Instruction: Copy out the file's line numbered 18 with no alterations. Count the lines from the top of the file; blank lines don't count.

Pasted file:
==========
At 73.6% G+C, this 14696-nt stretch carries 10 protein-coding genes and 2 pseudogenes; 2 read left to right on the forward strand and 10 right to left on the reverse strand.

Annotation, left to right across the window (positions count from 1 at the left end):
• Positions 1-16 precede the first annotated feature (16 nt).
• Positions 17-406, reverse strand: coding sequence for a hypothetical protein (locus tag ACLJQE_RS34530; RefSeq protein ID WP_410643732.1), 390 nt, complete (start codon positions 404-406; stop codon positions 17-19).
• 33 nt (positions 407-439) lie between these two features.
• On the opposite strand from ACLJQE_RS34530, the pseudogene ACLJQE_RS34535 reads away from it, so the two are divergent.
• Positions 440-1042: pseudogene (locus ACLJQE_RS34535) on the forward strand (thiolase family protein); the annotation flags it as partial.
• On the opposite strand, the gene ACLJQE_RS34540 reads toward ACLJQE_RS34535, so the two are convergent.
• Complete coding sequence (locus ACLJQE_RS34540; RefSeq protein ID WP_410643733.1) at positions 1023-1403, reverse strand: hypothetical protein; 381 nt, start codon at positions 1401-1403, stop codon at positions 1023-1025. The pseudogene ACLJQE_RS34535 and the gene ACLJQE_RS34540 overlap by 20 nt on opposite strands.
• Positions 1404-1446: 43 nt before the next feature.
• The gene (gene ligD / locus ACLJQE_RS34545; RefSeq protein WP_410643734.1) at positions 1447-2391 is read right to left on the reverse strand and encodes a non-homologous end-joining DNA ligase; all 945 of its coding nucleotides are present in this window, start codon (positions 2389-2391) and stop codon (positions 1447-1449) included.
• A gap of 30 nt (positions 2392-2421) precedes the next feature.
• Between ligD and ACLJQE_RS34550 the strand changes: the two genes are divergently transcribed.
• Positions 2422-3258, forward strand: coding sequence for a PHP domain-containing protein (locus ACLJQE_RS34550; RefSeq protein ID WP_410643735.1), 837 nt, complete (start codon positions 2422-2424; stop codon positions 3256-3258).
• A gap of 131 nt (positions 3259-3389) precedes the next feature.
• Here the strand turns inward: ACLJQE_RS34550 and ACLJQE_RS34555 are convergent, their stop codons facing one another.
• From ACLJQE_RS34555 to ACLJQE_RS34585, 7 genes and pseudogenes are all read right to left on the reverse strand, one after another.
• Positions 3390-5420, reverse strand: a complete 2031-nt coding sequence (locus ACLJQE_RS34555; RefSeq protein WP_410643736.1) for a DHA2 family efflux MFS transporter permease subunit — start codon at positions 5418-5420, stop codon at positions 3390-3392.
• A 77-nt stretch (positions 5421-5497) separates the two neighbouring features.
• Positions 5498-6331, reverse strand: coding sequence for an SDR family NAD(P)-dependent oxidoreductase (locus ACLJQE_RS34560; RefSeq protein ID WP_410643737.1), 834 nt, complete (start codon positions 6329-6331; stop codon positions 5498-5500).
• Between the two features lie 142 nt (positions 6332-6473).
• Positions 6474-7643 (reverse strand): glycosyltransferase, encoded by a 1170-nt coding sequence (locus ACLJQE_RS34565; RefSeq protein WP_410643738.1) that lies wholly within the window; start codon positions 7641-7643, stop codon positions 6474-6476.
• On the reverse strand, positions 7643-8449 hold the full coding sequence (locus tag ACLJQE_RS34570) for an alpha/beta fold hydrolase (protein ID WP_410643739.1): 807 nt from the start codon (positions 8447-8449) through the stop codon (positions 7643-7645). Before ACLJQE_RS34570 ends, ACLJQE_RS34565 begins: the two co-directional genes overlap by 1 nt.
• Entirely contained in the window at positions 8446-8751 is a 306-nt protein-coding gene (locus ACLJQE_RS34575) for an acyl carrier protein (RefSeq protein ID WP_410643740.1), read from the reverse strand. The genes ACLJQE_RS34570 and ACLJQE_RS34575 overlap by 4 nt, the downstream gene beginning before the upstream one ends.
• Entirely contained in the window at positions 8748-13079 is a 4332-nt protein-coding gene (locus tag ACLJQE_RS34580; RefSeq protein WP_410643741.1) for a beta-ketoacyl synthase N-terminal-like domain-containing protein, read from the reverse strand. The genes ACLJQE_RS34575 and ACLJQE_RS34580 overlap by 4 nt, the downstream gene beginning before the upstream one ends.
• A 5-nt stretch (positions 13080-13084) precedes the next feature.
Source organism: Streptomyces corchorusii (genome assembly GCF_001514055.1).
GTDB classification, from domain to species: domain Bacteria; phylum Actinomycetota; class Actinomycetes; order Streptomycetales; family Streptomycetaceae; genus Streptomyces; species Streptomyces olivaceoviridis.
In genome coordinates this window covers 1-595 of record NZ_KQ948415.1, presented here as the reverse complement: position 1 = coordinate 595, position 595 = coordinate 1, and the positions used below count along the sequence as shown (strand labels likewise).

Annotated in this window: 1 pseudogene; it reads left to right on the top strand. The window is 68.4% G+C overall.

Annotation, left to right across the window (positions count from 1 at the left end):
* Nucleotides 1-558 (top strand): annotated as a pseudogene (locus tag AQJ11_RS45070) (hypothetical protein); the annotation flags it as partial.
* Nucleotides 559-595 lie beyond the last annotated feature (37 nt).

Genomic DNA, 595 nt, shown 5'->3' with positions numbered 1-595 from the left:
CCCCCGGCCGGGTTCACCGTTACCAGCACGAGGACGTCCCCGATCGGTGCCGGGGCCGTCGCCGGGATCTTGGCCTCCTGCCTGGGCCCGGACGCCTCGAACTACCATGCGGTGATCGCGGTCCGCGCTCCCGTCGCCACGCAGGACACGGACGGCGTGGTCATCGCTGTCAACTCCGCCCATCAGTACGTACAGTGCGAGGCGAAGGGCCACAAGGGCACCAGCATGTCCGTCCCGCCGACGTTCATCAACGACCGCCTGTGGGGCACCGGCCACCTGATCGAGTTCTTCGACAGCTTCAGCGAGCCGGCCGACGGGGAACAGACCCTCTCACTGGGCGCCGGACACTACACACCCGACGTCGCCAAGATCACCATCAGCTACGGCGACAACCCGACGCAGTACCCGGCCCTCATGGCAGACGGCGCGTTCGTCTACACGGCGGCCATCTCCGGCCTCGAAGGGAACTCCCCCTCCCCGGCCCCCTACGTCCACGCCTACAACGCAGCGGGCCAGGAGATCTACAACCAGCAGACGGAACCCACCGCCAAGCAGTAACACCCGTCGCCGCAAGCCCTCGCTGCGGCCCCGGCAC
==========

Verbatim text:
• Positions 3390-5420, reverse strand: a complete 2031-nt coding sequence (locus ACLJQE_RS34555; RefSeq protein WP_410643736.1) for a DHA2 family efflux MFS transporter permease subunit — start codon at positions 5418-5420, stop codon at positions 3390-3392.